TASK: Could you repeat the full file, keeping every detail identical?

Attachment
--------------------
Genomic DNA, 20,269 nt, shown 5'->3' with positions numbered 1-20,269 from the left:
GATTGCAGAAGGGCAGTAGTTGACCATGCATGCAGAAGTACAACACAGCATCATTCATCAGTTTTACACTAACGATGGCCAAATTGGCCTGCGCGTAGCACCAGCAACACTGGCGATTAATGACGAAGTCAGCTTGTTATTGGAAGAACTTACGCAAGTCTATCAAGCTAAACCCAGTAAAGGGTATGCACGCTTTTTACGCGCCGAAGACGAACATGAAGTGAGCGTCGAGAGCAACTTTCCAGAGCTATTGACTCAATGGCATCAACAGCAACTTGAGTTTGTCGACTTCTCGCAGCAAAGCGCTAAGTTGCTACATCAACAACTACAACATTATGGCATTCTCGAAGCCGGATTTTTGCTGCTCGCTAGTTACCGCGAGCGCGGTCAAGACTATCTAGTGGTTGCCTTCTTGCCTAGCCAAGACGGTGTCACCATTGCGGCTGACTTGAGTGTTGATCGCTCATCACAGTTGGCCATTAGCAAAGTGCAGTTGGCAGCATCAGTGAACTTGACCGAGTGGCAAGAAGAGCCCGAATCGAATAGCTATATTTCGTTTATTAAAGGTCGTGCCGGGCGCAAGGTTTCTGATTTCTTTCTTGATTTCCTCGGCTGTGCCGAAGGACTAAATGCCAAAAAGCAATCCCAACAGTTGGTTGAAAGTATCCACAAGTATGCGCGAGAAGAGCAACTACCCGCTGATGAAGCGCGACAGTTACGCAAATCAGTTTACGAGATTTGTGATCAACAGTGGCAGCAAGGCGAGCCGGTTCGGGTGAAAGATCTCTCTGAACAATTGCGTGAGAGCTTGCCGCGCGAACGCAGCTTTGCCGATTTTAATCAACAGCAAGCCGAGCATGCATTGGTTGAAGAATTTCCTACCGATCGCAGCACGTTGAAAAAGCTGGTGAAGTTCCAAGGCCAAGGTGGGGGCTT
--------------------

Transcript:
Genomic DNA, 20,269 nt, shown 5'->3' with positions numbered 1-20,269 from the left:
GATTGCAGAAGGGCAGTAGTTGACCATGCATGCAGAAGTACAACACAGCATCATTCATCAGTTTTACACTAACGATGGCCAAATTGGCCTGCGCGTAGCACCAGCAACACTGGCGATTAATGACGAAGTCAGCTTGTTATTGGAAGAACTTACGCAAGTCTATCAAGCTAAACCCAGTAAAGGGTATGCACGCTTTTTACGCGCCGAAGACGAACATGAAGTGAGCGTCGAGAGCAACTTTCCAGAGCTATTGACTCAATGGCATCAACAGCAACTTGAGTTTGTCGACTTCTCGCAGCAAAGCGCTAAGTTGCTACATCAACAACTACAACATTATGGCATTCTCGAAGCCGGATTTTTGCTGCTCGCTAGTTACCGCGAGCGCGGTCAAGACTATCTAGTGGTTGCCTTCTTGCCTAGCCAAGACGGTGTCACCATTGCGGCTGACTTGAGTGTTGATCGCTCATCACAGTTGGCCATTAGCAAAGTGCAGTTGGCAGCATCAGTGAACTTGACCGAGTGGCAAGAAGAGCCCGAATCGAATAGCTATATTTCGTTTATTAAAGGTCGTGCCGGGCGCAAGGTTTCTGATTTCTTTCTTGATTTCCTCGGCTGTGCCGAAGGACTAAATGCCAAAAAGCAATCCCAACAGTTGGTTGAAAGTATCCACAAGTATGCGCGAGAAGAGCAACTACCCGCTGATGAAGCGCGACAGTTACGCAAATCAGTTTACGAGATTTGTGATCAACAGTGGCAGCAAGGCGAGCCGGTTCGGGTGAAAGATCTCTCTGAACAATTGCGTGAGAGCTTGCCGCGCGAACGCAGCTTTGCCGATTTTAATCAACAGCAAGCCGAGCATGCATTGGTTGAAGAATTTCCTACCGATCGCAGCACGTTGAAAAAGCTGGTGAAGTTCCAAGGCCAAGGTGGGGGCTT